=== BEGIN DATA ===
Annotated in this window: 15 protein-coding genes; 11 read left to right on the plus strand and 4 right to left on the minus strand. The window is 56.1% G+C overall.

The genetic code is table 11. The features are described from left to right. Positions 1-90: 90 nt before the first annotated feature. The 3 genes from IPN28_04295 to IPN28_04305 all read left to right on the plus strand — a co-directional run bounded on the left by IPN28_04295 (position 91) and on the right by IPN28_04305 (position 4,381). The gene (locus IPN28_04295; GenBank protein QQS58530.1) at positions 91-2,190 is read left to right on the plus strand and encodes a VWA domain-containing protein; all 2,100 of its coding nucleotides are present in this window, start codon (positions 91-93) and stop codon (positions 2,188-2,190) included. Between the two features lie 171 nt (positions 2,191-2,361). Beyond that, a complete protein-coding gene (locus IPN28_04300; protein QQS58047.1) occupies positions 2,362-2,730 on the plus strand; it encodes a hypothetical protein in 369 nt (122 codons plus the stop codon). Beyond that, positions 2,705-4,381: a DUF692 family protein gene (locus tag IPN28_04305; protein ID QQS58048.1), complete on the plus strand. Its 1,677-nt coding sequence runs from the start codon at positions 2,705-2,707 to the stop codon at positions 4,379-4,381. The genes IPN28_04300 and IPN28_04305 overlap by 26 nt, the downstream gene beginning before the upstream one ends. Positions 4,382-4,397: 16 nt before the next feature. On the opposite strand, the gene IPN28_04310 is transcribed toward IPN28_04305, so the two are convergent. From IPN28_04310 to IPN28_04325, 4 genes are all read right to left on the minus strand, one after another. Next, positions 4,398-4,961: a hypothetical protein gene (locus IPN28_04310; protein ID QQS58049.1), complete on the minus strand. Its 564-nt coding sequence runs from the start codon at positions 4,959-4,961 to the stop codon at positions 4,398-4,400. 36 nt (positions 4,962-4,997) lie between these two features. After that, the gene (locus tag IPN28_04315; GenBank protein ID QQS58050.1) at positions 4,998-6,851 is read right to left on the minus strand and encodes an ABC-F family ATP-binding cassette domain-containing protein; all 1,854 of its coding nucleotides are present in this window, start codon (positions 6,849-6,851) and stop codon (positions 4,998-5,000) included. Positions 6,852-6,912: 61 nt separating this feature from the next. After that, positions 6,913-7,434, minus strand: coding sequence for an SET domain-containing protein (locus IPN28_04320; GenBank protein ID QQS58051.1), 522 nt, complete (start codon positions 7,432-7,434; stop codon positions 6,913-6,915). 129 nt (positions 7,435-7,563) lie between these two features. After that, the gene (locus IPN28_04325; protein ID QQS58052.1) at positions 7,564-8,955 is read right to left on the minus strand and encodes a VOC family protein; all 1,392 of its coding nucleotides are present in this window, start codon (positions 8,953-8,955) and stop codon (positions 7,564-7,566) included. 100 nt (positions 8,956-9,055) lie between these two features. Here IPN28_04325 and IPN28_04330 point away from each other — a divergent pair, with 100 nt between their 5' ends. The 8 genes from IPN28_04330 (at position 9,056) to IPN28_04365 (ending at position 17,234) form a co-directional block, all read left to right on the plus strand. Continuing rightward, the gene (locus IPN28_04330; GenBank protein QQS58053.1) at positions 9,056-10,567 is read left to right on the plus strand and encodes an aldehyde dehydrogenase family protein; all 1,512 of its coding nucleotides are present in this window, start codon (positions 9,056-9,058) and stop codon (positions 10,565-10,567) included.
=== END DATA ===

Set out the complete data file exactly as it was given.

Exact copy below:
Annotated in this window: 15 protein-coding genes; 11 read left to right on the plus strand and 4 right to left on the minus strand. The window is 56.1% G+C overall.

The genetic code is table 11. The features are described from left to right. Positions 1-90: 90 nt before the first annotated feature. The 3 genes from IPN28_04295 to IPN28_04305 all read left to right on the plus strand — a co-directional run bounded on the left by IPN28_04295 (position 91) and on the right by IPN28_04305 (position 4,381). The gene (locus IPN28_04295; GenBank protein QQS58530.1) at positions 91-2,190 is read left to right on the plus strand and encodes a VWA domain-containing protein; all 2,100 of its coding nucleotides are present in this window, start codon (positions 91-93) and stop codon (positions 2,188-2,190) included. Between the two features lie 171 nt (positions 2,191-2,361). Beyond that, a complete protein-coding gene (locus IPN28_04300; protein QQS58047.1) occupies positions 2,362-2,730 on the plus strand; it encodes a hypothetical protein in 369 nt (122 codons plus the stop codon). Beyond that, positions 2,705-4,381: a DUF692 family protein gene (locus tag IPN28_04305; protein ID QQS58048.1), complete on the plus strand. Its 1,677-nt coding sequence runs from the start codon at positions 2,705-2,707 to the stop codon at positions 4,379-4,381. The genes IPN28_04300 and IPN28_04305 overlap by 26 nt, the downstream gene beginning before the upstream one ends. Positions 4,382-4,397: 16 nt before the next feature. On the opposite strand, the gene IPN28_04310 is transcribed toward IPN28_04305, so the two are convergent. From IPN28_04310 to IPN28_04325, 4 genes are all read right to left on the minus strand, one after another. Next, positions 4,398-4,961: a hypothetical protein gene (locus IPN28_04310; protein ID QQS58049.1), complete on the minus strand. Its 564-nt coding sequence runs from the start codon at positions 4,959-4,961 to the stop codon at positions 4,398-4,400. 36 nt (positions 4,962-4,997) lie between these two features. After that, the gene (locus tag IPN28_04315; GenBank protein ID QQS58050.1) at positions 4,998-6,851 is read right to left on the minus strand and encodes an ABC-F family ATP-binding cassette domain-containing protein; all 1,854 of its coding nucleotides are present in this window, start codon (positions 6,849-6,851) and stop codon (positions 4,998-5,000) included. Positions 6,852-6,912: 61 nt separating this feature from the next. After that, positions 6,913-7,434, minus strand: coding sequence for an SET domain-containing protein (locus IPN28_04320; GenBank protein ID QQS58051.1), 522 nt, complete (start codon positions 7,432-7,434; stop codon positions 6,913-6,915). 129 nt (positions 7,435-7,563) lie between these two features. After that, the gene (locus IPN28_04325; protein ID QQS58052.1) at positions 7,564-8,955 is read right to left on the minus strand and encodes a VOC family protein; all 1,392 of its coding nucleotides are present in this window, start codon (positions 8,953-8,955) and stop codon (positions 7,564-7,566) included. 100 nt (positions 8,956-9,055) lie between these two features. Here IPN28_04325 and IPN28_04330 point away from each other — a divergent pair, with 100 nt between their 5' ends. The 8 genes from IPN28_04330 (at position 9,056) to IPN28_04365 (ending at position 17,234) form a co-directional block, all read left to right on the plus strand. Continuing rightward, the gene (locus IPN28_04330; GenBank protein QQS58053.1) at positions 9,056-10,567 is read left to right on the plus strand and encodes an aldehyde dehydrogenase family protein; all 1,512 of its coding nucleotides are present in this window, start codon (positions 9,056-9,058) and stop codon (positions 10,565-10,567) included.